The Oroville Dam Crisis & Policy Implications

Last night, over 100,000 people were forced to evacuate the towns immediately below California’s Oroville Dam, the tallest in the United States and the second-largest reservoir in California. Turns out all the rain Californians were begging for have now created a potentially horrific catastrophe.

To recap, the reservoir has finally been at peak capacity with all the recent rains. But the main spillway ended up with a giant sinkhole towards the bottom, which created the danger of further erosion and weakening if more water were to be released. Meanwhile, the auxiliary spillway — basically a concrete lip above an earthen hillside — had never been used in the dam’s 50-year-history.

And yesterday, on the first day that it was tested, it began to fail. See this picture from the local news of the giant fissure carved out below the concrete lip in just one day of use:

C4kCbMhWEAANfh1.jpg_largeThose yellow dots in the photo?  Those are people.

Last night, officials were concerned about the imminent collapse of the auxiliary spillway, which meant a 30-foot breach of rushing water down towards Sacramento.  The breach could lead, in a worst-case scenario, to the entire hillside getting washed out, draining the entire reservoir in a colossal flash flood.

In short, it could be the worst environmental disaster California has seen.

First, the good news: the immediate threat of spillway failure is now past.  Officials are draining the reservoir like crazy, and so far the sinkholed spillway seems to be holding up okay.

But the bad news is that more rain is coming on Thursday and beyond, meaning the dam operators are in a race against time.

It’s hard to overstate how terrible failure of this dam would be.  Obviously, hundreds of thousands of people are already affected, having had to rush out of their homes and book motel rooms or stay in shelters, not knowing if or when they can return to their lives and belongings.  If major flooding does occur — or worse, total failure — all these towns will be wiped out, and it could even inundate Sacramento downstream.

Long term, the dam is the prime source of water (61%) for the California State Water Project, which supplies water to Southern California and the Bay Area, as well as Central Valley farmers.  Losing that reservoir would likely put those parts of the state in an extreme water shortage situation for the long term.

It also has energy implications, as the hydropower generated by the reservoirs in this part of the state equals 2.2 billion kilowatt hours per year — making up a third of the total power generated by the statewide system.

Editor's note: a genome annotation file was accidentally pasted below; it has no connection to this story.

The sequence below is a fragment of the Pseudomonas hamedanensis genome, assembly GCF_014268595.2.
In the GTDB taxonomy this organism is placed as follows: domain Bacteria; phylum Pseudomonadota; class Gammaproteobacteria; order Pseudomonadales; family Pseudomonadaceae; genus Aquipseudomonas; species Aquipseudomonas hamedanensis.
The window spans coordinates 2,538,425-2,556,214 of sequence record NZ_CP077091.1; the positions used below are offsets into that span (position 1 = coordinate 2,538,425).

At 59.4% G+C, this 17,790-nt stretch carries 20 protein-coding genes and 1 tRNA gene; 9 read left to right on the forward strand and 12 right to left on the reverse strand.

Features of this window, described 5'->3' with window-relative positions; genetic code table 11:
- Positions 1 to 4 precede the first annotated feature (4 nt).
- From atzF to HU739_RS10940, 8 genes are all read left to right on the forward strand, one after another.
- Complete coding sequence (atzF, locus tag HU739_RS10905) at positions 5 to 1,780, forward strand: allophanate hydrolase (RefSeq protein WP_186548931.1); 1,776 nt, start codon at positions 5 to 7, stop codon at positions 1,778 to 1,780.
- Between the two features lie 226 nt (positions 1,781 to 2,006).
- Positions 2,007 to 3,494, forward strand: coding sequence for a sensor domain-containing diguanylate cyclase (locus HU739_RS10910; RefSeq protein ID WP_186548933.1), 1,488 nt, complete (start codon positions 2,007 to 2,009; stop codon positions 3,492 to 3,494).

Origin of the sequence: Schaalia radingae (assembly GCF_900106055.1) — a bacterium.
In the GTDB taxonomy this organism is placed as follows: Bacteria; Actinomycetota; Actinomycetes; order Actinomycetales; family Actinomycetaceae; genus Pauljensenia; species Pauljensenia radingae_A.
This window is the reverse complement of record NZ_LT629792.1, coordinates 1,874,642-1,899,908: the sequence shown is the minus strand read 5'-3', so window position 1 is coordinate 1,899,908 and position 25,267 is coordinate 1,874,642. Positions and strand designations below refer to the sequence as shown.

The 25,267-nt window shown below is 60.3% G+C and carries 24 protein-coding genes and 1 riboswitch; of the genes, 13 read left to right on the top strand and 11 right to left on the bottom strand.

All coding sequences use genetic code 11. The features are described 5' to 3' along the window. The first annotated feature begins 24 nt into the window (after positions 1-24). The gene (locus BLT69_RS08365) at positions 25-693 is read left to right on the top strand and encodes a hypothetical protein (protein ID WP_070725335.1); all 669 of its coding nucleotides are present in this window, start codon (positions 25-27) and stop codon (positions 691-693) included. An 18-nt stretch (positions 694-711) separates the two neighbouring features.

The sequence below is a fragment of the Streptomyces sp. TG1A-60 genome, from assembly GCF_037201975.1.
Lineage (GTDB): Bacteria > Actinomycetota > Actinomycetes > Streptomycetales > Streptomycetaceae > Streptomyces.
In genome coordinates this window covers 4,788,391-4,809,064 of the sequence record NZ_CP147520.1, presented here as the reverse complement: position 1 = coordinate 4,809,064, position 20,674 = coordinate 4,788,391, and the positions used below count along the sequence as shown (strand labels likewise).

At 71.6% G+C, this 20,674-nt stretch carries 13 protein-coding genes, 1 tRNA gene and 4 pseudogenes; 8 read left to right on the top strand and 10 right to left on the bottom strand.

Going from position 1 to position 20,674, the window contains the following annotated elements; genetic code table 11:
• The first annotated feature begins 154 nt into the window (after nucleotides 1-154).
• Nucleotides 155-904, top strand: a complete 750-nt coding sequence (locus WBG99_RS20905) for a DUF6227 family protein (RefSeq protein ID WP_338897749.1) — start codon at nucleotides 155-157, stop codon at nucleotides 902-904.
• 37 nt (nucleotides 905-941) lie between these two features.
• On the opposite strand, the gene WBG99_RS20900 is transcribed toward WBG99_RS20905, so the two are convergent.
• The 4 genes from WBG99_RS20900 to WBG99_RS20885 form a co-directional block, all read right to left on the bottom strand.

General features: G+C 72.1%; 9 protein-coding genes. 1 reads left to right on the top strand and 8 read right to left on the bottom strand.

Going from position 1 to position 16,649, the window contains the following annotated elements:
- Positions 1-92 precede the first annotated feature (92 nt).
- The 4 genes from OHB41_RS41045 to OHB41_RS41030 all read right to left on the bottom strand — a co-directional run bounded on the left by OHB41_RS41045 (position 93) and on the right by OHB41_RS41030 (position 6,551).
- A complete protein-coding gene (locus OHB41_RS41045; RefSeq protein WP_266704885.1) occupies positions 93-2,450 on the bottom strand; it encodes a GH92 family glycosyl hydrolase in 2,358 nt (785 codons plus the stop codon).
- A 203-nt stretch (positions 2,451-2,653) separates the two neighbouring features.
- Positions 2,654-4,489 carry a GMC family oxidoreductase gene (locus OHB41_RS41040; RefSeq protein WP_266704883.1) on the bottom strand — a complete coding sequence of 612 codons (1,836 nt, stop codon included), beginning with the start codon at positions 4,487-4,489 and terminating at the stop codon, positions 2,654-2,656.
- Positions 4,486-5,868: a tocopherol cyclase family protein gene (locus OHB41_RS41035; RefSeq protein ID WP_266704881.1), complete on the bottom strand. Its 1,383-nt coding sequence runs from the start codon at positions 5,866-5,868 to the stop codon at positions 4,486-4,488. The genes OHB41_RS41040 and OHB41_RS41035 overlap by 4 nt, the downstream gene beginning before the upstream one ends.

The crisis in Oroville is both a natural and man-made disaster, with significant implications for long-term policy.  It’s a natural disaster because of all of the recent rains that have overwhelmed the reservoir system and stressed the infrastructure.  This trend will likely continue in an era of climate change, with more severe droughts punctuated by heavy rainfall and runoff from what used to come down as snow.

But it’s definitely a man-made disaster, too.  Not least of which, officials were asked by environmental groups back in 2005 to pave the auxiliary spillway, out of concern for exactly this situation arising.  As Paul Rogers of the San Jose Mercury News reports though, those officials denied the request, apparently out of an unwillingness to pay the tens of millions needed to perform the work.

From a policy perspective, the dam crisis has a number of implications:

  1. It reminds us once again that U.S. infrastructure is badly in need of repair and replace.  The big wave of projects following World War II are now reaching the end of their useful lives or are in need of major upgrades, as the dam now symbolizes.
  2. Dam failure could potentially undermine the case for more dam projects going forward.  In other words, what Fukushima did to nuclear power could now be happening to dams.  The public may not want more dams to be built after this crisis.
  3. Most hopefully, it could bolster the case for more responsible and cost-effective means of dealing with water shortages, such as more water recycling, conservation measures, and storage in recharged groundwater aquifers rather than on the surface.

In the meantime, let’s hope state officials can stabilize the dam and release enough water, and that mother nature cooperates by bringing more slow-melting snow to the area rather than flooding rainwater.


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